We're telling stories about human beings. This is a movie about these two women who've been working together for 20 years and were in a certain moment in their careers: They know the end is near, they know how much they've accomplished but they still come to work every day and fight about what works and what doesn't, and they do it in the midst of this extraordinary world and this $300 billion industry they kind of run. Though they appear to be polar opposites, they have this deep symbiosis and what they create is quite extraordinary. In fact, they create the single largest magazine issue that's ever been published. That's the story. Commenting on the death of the magazine industry is something you write news articles about; it's not what you make movies about.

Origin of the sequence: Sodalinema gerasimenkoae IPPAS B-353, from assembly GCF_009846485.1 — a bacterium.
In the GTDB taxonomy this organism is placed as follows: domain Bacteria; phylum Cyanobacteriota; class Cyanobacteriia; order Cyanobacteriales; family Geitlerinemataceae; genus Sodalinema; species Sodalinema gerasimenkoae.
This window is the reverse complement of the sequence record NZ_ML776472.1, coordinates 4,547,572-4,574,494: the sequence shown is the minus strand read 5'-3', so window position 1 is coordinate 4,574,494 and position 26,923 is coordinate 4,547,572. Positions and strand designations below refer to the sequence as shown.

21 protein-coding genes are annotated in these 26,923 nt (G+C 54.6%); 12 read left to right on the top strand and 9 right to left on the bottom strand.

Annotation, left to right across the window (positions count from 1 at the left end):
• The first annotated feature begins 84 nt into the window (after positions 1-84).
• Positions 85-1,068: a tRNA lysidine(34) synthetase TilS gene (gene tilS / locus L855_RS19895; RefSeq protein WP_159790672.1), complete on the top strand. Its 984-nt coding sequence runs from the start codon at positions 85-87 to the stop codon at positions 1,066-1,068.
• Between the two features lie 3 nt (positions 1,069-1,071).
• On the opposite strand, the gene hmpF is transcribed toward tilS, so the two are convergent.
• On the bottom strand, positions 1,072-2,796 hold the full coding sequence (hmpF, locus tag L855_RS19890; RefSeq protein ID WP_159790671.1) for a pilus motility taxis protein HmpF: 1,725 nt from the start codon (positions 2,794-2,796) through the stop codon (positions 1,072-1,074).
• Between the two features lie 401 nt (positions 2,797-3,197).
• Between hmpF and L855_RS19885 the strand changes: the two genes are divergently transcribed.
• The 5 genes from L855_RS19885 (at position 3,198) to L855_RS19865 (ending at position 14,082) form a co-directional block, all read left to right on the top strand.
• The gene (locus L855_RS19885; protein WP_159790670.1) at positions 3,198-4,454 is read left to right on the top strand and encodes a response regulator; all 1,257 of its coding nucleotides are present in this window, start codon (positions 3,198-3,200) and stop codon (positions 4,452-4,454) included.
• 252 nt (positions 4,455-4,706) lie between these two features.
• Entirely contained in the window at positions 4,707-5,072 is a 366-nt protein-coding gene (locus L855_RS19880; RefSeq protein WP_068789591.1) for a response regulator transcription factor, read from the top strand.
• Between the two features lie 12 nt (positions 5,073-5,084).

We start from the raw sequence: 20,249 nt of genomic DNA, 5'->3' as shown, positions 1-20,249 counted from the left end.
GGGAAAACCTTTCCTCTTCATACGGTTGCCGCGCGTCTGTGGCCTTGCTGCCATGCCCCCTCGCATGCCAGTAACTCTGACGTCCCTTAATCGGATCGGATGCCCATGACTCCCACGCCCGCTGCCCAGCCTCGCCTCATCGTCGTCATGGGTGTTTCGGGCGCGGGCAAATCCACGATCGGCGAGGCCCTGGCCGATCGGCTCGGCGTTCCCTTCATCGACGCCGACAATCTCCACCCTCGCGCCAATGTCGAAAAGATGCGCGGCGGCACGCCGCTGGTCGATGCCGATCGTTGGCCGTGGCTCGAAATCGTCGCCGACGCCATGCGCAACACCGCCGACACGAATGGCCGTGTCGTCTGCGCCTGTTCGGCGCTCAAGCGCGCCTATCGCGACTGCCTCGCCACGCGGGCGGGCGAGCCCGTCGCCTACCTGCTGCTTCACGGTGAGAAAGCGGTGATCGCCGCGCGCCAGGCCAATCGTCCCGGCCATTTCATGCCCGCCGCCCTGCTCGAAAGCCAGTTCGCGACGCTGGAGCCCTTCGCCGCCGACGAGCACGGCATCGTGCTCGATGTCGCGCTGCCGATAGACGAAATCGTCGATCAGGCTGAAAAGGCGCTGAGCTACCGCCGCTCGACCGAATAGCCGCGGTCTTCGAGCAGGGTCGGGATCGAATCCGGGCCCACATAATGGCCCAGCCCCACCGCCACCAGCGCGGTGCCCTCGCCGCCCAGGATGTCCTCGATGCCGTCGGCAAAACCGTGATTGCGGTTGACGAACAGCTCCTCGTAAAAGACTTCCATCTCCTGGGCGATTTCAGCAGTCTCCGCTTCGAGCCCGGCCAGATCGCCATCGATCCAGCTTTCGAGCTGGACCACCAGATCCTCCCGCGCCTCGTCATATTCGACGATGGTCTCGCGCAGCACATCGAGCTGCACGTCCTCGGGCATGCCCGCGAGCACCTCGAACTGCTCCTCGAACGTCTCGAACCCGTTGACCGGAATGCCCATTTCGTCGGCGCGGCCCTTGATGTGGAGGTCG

There was a lot of commentary from the people in the film about how hard it is to be a designer. Do you feel there's any parallel there to the difficulty of being a filmmaker?

Well, it's hard to do anything that's creative and driven by passion and part of an industry. One of the central themes of the film is how art and commerce have to find a way to live together, and what happens when they do. One of the by-products of that situation is that it's tough on the artists. That's one of the easier observations the film makes. Sure it's tough, but what Grace and Anna are able to accomplish and what you see in the film is an argument why it's all worth it.


Following its opening August 28 in New York, The September Issue expands nationwide September 11,

Sara Vizcarrondo is a film journalist writing and editing in San Francisco, California.